Working in a histology lab means that I get to see a lot of what our body looks like under the microscope. Quarterly I will share with you some of my photos from the microscopic world of our inner space and tell you a little bit about what we’re looking at.
This quarter we focus on yet another very common specimen that we receive in the lab for histopathological examination; the endometrium.
In the female reproductive system, the uterus comprises of three layers, and the endometrium is the innermost mucosal layer. The central layer is a thick muscular layer called the myometrium and the outermost layer is a thin slither coating called the serosa (see diagram).
Endometrial samples are received in the lab as either pipelle samples, curettings, or as part of a larger resection of the entire uterus; a procedure called a hysterectomy.
Indications for endometrial biopsies include heavy or irregular menstrual bleeding, suspected endometrial cancer, subfertility, and for surveillance of women who are at higher risk of endometrial hyperplasia or cancer, e.g. women with polycystic ovary syndrome.
The endometrium is made up of a simple columnar epithelial lining, simple tubular glands, and a lamina propria (also known as the endometrial stroma). It comprises of two layers; a superficial functional layer that sheds during menstruation, and a deeper basal layer that replenishes the superficial layer once menstruation is complete. This cycle of shedding and regeneration, which is at the mercy of hormones and conception, is known as the menstrual cycle and lasts approximately 28 days. During this cycle, the endometrium undergoes microscopic changes that can be categorised into four distinct phases. The diagram below illustrates these phases in relation to the changing levels of accompanying hormones:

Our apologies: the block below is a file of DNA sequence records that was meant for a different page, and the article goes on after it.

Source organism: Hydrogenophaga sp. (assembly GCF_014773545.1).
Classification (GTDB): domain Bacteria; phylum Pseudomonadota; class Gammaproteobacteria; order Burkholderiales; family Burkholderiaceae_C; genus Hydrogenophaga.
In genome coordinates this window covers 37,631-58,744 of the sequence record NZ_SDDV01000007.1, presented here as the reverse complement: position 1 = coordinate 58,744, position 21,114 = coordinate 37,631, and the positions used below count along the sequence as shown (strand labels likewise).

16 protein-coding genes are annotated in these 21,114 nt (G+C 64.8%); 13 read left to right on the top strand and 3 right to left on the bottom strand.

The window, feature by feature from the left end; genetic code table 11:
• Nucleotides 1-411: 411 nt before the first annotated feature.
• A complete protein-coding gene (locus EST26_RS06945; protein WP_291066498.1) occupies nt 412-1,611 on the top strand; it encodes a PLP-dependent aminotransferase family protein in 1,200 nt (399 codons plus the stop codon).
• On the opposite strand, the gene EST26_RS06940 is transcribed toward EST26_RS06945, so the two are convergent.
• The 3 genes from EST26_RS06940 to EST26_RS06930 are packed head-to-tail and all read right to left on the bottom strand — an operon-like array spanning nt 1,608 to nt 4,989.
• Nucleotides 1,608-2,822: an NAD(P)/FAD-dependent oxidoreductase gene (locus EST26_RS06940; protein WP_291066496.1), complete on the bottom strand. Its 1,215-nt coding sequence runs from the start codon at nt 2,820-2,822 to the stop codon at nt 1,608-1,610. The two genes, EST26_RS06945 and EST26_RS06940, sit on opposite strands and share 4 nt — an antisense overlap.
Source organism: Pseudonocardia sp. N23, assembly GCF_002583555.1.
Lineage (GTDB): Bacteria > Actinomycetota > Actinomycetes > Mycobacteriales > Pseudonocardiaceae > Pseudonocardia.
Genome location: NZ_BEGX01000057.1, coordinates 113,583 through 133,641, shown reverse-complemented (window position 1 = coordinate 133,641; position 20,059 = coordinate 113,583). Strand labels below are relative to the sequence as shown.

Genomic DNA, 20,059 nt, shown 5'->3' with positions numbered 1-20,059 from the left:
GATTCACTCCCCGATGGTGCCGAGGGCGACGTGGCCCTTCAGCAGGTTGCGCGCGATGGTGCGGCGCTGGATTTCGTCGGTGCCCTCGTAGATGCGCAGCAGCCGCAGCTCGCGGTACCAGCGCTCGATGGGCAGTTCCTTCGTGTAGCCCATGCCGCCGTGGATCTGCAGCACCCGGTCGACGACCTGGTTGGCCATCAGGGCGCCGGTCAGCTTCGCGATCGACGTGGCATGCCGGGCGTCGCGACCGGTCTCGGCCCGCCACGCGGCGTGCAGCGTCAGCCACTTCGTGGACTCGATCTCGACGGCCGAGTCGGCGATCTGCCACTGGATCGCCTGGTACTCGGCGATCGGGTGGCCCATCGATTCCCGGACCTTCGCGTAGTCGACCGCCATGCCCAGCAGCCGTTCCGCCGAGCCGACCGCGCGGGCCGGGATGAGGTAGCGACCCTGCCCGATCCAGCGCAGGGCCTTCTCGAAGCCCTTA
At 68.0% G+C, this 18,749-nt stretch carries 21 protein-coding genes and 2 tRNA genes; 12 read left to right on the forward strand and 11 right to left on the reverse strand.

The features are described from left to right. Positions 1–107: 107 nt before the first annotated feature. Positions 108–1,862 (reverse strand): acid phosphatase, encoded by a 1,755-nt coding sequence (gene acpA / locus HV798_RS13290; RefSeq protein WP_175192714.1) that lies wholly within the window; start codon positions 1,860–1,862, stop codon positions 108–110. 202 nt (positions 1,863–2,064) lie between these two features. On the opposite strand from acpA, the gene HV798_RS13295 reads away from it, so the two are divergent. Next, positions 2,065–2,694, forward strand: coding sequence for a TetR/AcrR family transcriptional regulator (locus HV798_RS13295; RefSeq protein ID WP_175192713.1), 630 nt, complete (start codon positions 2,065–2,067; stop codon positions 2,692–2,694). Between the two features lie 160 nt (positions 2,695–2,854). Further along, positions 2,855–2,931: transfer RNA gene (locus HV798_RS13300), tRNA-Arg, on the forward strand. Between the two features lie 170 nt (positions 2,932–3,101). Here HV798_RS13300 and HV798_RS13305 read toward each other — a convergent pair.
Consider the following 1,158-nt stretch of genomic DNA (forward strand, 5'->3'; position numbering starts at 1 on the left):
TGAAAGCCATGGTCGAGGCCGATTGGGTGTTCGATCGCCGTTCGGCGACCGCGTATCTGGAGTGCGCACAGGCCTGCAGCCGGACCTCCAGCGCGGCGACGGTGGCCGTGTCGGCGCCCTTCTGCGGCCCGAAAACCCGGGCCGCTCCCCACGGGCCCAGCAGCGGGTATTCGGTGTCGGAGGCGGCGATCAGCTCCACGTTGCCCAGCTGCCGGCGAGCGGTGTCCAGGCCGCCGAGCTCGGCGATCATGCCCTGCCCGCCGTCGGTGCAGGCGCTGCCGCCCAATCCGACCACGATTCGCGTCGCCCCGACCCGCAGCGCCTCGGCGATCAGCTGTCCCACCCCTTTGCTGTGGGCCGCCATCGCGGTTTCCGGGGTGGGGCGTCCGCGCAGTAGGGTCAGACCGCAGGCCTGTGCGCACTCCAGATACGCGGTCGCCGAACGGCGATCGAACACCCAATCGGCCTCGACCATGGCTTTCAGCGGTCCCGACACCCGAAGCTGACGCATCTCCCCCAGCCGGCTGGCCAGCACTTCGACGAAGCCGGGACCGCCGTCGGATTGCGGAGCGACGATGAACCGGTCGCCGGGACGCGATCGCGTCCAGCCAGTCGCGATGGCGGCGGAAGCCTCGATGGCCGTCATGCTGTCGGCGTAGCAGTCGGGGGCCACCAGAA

The Menstrual and Ischaemic Phases
The menstrual phase, which lasts approximately 4-5 days is the initial phase of the menstrual cycle. This is when the endometrium is shed and the “period” happens. The reason this occurs is because, just beforehand, in the absence of pregnancy, luteinising hormone levels have dropped and the subsequent decline of progestrone and oestradiol levels induce the ischaemic phase. Usually lasting for just one day, this phase includes a reduction of normal blood supply to the functional layer of the endometrium, which causes ischaemia and necrosis. It is this tissue that then sloughs off.
From around day 5, the menstrual cycle enters the proliferative stage. During this phase, which lasts approximately 9 days, the endometrium becomes thicker as a result of the stimulatory effect of the oestradiol that is produced by maturing ovarian follicles. The histology of the endometrium shows minimal gland-like structures, but any that are present are very short, straight and narrow. The surrounding stromal cells in the lamina propria are also quite compact.
As the proliferative phase progresses, both the epithelium and stromal cells become increasingly mitotically active, the glands become longer and the lamina propria becomes more and more oedematous. At the late proliferative stage, the glands are rapidly growing and become tortuous. At the same time, at around day 14, a surge in oestradiol causes a surge in luteinising hormone, which triggers ovulation, and the endometrium now enters the secretory phase.
The secretory phase lasts approximately 13 days and, during this time, the endometrium is now preparing for the implantation of an embryo. The glands start to appear like deflated balloons or “saw-toothed”, the glandular epithelium become vacuolated as they begin to accumulate glycogen, and the lumen becomes filled with glycogen/glycoprotein secretions. The surrounding blood vessels become larger, and the lamina propria becomes even more oedematous.
Signs of decidual change appear towards the late stages of the secretory phase as the stromal cells become mitotically active. Then, if implantation doesn’t occur, the endometrium enters the ischaemic phase, as described previously, and the entire cycle begins again.